Federal regulators appear poised to bless Comcast's proposed $30-billion takeover of NBC Universal, with conditions aimed at limiting Comcast's ability to harm competitors. Those conditions would not speed innovation in the market for TV services, but at least they would blunt Comcast's ability to impede online entrepreneurs and hinder rival networks.
The merger, if it goes through, would give the country's largest provider of cable and broadband services a major Hollywood studio and a leading television network, as well as Telemundo, several popular cable TV networks and a minority stake in Hulu — a website that makes hundreds of TV shows available online, potentially serving as an alternative to cable. But the newly formed powerhouse would have to adapt to a market that's rapidly changing, largely because broadband has become an effective and inexpensive way to distribute video.
The most troubling aspect of the deal is its implication for emerging online alternatives to cable. Under Comcast's control, NBC Universal would have a greater incentive to protect the cable TV business than it would on its own. Granted, the networks haven't exactly been racing to support online ventures that could substitute for cable in the living room; they produce a fraction of the revenue collected from cable. But once a TV-over-the-Internet service shows that it has the potential to generate considerable profits, an independent NBC would be far more likely to embrace it than one that's under Comcast's wing.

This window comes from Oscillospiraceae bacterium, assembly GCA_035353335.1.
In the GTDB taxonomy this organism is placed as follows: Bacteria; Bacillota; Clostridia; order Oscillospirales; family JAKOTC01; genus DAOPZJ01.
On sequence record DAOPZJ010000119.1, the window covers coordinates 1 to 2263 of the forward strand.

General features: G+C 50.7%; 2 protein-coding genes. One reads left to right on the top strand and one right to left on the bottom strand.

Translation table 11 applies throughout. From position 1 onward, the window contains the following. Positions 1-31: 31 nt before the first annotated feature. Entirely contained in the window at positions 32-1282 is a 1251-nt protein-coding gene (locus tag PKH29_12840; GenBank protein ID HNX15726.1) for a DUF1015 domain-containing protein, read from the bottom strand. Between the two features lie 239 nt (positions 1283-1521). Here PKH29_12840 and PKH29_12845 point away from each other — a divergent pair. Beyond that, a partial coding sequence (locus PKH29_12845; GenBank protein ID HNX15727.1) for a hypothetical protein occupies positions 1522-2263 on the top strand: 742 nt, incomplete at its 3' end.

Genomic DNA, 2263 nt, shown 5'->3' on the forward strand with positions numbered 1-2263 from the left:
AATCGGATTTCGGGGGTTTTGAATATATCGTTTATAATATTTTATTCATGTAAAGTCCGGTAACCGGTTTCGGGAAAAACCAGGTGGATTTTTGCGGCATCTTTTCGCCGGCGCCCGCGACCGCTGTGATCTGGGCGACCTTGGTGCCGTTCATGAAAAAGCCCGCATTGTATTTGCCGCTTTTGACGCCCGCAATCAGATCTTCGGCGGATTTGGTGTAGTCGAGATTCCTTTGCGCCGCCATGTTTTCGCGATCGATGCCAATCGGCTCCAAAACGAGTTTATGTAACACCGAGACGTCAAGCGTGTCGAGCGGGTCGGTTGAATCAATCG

That's why the Federal Communications Commission and the Justice Department, which are setting the conditions for the merger, should try to ensure that Comcast's newly purchased networks and Hulu behave the same way they would if they hadn't been taken over by a cable operator. FCC officials have hinted that they will require Comcast to offer licensing deals to online video services on terms comparable to the ones offered by other networks and studios. Such strictures appear to strike the right balance between Comcast's interests and those of its would-be challengers.
It would help if the Justice Department applied this principle broadly, so that ventures such as TV Everywhere — a joint effort by Comcast and Time Warner to make cable programming available online to pay-TV subscribers — couldn't deny their services to other consumers. The department should also bar Comcast from vetoing Hulu's decisions about which devices and online services to support.
The Net neutrality rules adopted by the FCC this month prohibit Comcast from making its own content and services more accessible to its broadband customers than Netflix and other competitors. Those rules don't apply to Comcast's cable TV lineup, but the same protections should be in place for rival TV programmers — Comcast shouldn't make it harder for viewers to find or watch its competitors' channels than its own networks. The commission appears poised to impose that condition as well, which would help force Comcast's newly acquired networks to compete for viewers the way they did before the merger — fairly.